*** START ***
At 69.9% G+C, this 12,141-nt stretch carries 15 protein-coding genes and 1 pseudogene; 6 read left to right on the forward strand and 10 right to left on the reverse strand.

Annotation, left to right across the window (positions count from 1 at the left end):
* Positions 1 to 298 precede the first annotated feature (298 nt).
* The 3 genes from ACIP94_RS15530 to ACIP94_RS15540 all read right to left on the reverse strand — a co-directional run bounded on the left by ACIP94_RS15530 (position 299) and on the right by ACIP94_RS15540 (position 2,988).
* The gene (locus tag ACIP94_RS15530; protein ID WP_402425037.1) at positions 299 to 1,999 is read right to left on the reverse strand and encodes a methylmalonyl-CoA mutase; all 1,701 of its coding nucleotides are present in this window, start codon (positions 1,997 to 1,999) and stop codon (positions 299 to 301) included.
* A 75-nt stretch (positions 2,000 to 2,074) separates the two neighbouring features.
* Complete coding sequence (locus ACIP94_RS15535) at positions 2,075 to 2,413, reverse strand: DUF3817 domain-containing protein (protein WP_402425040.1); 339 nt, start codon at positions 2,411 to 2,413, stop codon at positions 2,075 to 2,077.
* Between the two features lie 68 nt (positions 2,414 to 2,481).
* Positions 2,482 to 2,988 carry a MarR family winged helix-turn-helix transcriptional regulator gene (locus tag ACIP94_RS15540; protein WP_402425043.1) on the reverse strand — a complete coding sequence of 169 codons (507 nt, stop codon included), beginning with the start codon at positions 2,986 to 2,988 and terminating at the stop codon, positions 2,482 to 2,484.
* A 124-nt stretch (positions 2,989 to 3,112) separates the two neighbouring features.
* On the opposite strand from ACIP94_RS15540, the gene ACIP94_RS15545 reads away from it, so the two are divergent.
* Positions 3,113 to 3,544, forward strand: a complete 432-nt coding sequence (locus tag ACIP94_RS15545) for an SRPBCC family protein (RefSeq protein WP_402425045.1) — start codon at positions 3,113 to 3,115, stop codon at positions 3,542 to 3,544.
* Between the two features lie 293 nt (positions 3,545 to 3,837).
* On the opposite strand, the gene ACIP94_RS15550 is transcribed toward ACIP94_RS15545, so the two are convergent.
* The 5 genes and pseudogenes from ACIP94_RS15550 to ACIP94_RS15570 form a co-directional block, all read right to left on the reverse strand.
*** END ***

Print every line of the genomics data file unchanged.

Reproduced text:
At 69.9% G+C, this 12,141-nt stretch carries 15 protein-coding genes and 1 pseudogene; 6 read left to right on the forward strand and 10 right to left on the reverse strand.

Annotation, left to right across the window (positions count from 1 at the left end):
* Positions 1 to 298 precede the first annotated feature (298 nt).
* The 3 genes from ACIP94_RS15530 to ACIP94_RS15540 all read right to left on the reverse strand — a co-directional run bounded on the left by ACIP94_RS15530 (position 299) and on the right by ACIP94_RS15540 (position 2,988).
* The gene (locus tag ACIP94_RS15530; protein ID WP_402425037.1) at positions 299 to 1,999 is read right to left on the reverse strand and encodes a methylmalonyl-CoA mutase; all 1,701 of its coding nucleotides are present in this window, start codon (positions 1,997 to 1,999) and stop codon (positions 299 to 301) included.
* A 75-nt stretch (positions 2,000 to 2,074) separates the two neighbouring features.
* Complete coding sequence (locus ACIP94_RS15535) at positions 2,075 to 2,413, reverse strand: DUF3817 domain-containing protein (protein WP_402425040.1); 339 nt, start codon at positions 2,411 to 2,413, stop codon at positions 2,075 to 2,077.
* Between the two features lie 68 nt (positions 2,414 to 2,481).
* Positions 2,482 to 2,988 carry a MarR family winged helix-turn-helix transcriptional regulator gene (locus tag ACIP94_RS15540; protein WP_402425043.1) on the reverse strand — a complete coding sequence of 169 codons (507 nt, stop codon included), beginning with the start codon at positions 2,986 to 2,988 and terminating at the stop codon, positions 2,482 to 2,484.
* A 124-nt stretch (positions 2,989 to 3,112) separates the two neighbouring features.
* On the opposite strand from ACIP94_RS15540, the gene ACIP94_RS15545 reads away from it, so the two are divergent.
* Positions 3,113 to 3,544, forward strand: a complete 432-nt coding sequence (locus tag ACIP94_RS15545) for an SRPBCC family protein (RefSeq protein WP_402425045.1) — start codon at positions 3,113 to 3,115, stop codon at positions 3,542 to 3,544.
* Between the two features lie 293 nt (positions 3,545 to 3,837).
* On the opposite strand, the gene ACIP94_RS15550 is transcribed toward ACIP94_RS15545, so the two are convergent.
* The 5 genes and pseudogenes from ACIP94_RS15550 to ACIP94_RS15570 form a co-directional block, all read right to left on the reverse strand.